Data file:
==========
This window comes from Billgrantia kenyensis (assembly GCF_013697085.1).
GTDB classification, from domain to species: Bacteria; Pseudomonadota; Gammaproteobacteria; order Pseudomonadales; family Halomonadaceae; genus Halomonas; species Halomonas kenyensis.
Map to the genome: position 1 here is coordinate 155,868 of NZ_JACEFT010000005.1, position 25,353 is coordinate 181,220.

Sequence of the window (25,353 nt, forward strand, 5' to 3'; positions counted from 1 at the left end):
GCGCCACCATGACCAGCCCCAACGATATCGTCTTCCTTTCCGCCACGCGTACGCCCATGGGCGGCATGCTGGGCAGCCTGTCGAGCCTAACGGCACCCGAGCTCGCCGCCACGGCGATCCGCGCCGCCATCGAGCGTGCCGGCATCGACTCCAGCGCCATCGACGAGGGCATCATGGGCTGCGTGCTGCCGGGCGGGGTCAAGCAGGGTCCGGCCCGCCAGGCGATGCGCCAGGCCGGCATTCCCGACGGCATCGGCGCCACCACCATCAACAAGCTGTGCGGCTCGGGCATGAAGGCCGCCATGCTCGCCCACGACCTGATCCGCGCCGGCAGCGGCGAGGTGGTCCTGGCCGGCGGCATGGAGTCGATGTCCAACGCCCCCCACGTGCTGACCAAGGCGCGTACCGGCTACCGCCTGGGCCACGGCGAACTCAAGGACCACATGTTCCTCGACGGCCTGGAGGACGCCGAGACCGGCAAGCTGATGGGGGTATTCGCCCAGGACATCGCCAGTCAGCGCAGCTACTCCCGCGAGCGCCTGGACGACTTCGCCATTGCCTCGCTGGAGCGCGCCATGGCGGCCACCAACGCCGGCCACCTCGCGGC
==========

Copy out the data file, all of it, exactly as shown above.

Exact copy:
This window comes from Billgrantia kenyensis (assembly GCF_013697085.1).
GTDB classification, from domain to species: Bacteria; Pseudomonadota; Gammaproteobacteria; order Pseudomonadales; family Halomonadaceae; genus Halomonas; species Halomonas kenyensis.
Map to the genome: position 1 here is coordinate 155,868 of NZ_JACEFT010000005.1, position 25,353 is coordinate 181,220.

Sequence of the window (25,353 nt, forward strand, 5' to 3'; positions counted from 1 at the left end):
GCGCCACCATGACCAGCCCCAACGATATCGTCTTCCTTTCCGCCACGCGTACGCCCATGGGCGGCATGCTGGGCAGCCTGTCGAGCCTAACGGCACCCGAGCTCGCCGCCACGGCGATCCGCGCCGCCATCGAGCGTGCCGGCATCGACTCCAGCGCCATCGACGAGGGCATCATGGGCTGCGTGCTGCCGGGCGGGGTCAAGCAGGGTCCGGCCCGCCAGGCGATGCGCCAGGCCGGCATTCCCGACGGCATCGGCGCCACCACCATCAACAAGCTGTGCGGCTCGGGCATGAAGGCCGCCATGCTCGCCCACGACCTGATCCGCGCCGGCAGCGGCGAGGTGGTCCTGGCCGGCGGCATGGAGTCGATGTCCAACGCCCCCCACGTGCTGACCAAGGCGCGTACCGGCTACCGCCTGGGCCACGGCGAACTCAAGGACCACATGTTCCTCGACGGCCTGGAGGACGCCGAGACCGGCAAGCTGATGGGGGTATTCGCCCAGGACATCGCCAGTCAGCGCAGCTACTCCCGCGAGCGCCTGGACGACTTCGCCATTGCCTCGCTGGAGCGCGCCATGGCGGCCACCAACGCCGGCCACCTCGCGGC